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Bird feeders might be changing bird beaks

A great tit at a feeder. Photo: proxyminder / iStock

Bird beaks might be evolving to better fit bird feeders. A study of great tits in the UK, where feeders are common, found the bird's beaks have grown over the last 26 years, that British birds had longer beaks than those in the Netherlands, and that birds with genes for longer beaks were more likely to visit feeders, per Science News.

Why it matters: Scientists have known that environmental changes, like El Niño, can influence the evolution of animals. Now, it appears something as simple as bird feeders can do the same.

What they did: The scientists looked at the beaks of 2,322 great tits from the UK and the Netherlands, and also examined their genes. They tagged birds with gene variants for short and long beaks and tracked their feeding habits.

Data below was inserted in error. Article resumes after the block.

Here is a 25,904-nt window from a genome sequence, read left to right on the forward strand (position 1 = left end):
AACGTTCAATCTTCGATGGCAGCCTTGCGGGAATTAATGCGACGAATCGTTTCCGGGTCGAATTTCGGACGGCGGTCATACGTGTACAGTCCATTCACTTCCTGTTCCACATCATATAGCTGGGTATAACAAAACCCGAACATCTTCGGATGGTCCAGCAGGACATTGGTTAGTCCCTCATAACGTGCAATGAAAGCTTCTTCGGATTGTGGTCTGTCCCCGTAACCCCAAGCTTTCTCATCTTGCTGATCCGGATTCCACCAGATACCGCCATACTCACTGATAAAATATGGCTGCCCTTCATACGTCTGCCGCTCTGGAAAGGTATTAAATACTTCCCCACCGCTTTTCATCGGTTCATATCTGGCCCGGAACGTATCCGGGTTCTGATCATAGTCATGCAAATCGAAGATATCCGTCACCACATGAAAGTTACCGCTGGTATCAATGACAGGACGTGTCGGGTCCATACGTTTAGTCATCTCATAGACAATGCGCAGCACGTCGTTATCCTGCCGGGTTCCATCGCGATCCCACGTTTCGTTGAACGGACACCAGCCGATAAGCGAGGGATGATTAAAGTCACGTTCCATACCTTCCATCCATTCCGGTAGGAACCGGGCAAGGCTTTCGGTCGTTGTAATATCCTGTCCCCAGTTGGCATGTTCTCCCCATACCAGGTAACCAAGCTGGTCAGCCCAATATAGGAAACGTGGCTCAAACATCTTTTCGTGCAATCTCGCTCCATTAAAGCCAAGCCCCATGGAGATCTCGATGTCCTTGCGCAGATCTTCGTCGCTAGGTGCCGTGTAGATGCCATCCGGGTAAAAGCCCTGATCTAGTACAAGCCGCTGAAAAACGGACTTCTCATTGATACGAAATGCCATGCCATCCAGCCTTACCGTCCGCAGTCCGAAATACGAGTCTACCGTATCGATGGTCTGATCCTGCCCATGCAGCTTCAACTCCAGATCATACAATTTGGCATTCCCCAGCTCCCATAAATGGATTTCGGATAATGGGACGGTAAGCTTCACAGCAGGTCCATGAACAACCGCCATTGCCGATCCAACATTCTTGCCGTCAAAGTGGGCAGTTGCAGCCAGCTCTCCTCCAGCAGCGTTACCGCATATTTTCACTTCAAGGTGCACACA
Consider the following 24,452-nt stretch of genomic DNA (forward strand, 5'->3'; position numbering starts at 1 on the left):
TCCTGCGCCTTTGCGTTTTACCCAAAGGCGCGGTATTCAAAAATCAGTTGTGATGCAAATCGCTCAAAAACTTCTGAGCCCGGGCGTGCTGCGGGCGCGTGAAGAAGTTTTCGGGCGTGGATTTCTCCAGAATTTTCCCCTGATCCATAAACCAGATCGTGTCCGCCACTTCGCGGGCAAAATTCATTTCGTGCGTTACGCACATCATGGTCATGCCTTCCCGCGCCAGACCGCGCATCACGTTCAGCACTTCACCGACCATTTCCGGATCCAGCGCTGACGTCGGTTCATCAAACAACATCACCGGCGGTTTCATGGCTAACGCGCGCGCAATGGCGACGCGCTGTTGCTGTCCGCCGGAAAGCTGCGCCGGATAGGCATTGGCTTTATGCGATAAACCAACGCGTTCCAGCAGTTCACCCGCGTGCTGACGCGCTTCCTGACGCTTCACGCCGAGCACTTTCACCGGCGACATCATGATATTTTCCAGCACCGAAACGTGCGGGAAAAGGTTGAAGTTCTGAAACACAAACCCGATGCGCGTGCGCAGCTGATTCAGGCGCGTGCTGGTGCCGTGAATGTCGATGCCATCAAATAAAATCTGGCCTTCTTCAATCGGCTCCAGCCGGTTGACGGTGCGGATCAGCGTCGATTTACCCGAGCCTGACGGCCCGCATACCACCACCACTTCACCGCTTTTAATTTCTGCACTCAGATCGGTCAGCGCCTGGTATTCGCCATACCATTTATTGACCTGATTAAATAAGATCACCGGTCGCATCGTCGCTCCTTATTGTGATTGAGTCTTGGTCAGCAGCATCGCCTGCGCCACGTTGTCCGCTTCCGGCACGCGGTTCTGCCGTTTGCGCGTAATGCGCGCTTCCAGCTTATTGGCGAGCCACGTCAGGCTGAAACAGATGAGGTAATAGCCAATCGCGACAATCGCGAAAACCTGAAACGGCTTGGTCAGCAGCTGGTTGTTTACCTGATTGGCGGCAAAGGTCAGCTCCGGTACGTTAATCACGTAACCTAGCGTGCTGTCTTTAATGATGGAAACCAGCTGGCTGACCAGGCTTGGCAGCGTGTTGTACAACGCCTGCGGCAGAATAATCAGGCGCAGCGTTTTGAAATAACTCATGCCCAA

What they found: The British birds had longer beaks and were more likely to have genes associated with beak length. They also found that bird beak length had increased by about a tenth of a millimeter in 26 years, and that birds with longer beaks were more successful at raising offspring, showing selective pressure towards large beaks.

Why it happened: When the scientists looked at dietary difference between both groups of great tits, they found their diets were mostly the same. However, bird feeders are much more common in the UK than in the Netherlands. Birds with the long-beaked genes were also more likely to visit feeders than those without.

Sound smart: When Darwin visited the Galapagos, he encountered birds with such wildly different beak and skull structures, he assumed they were wildly different types of birds. When the specimens were examined, he learned that they were in fact all finches. The idea of adaptation in response to different food types in birds became central to his theory of evolution.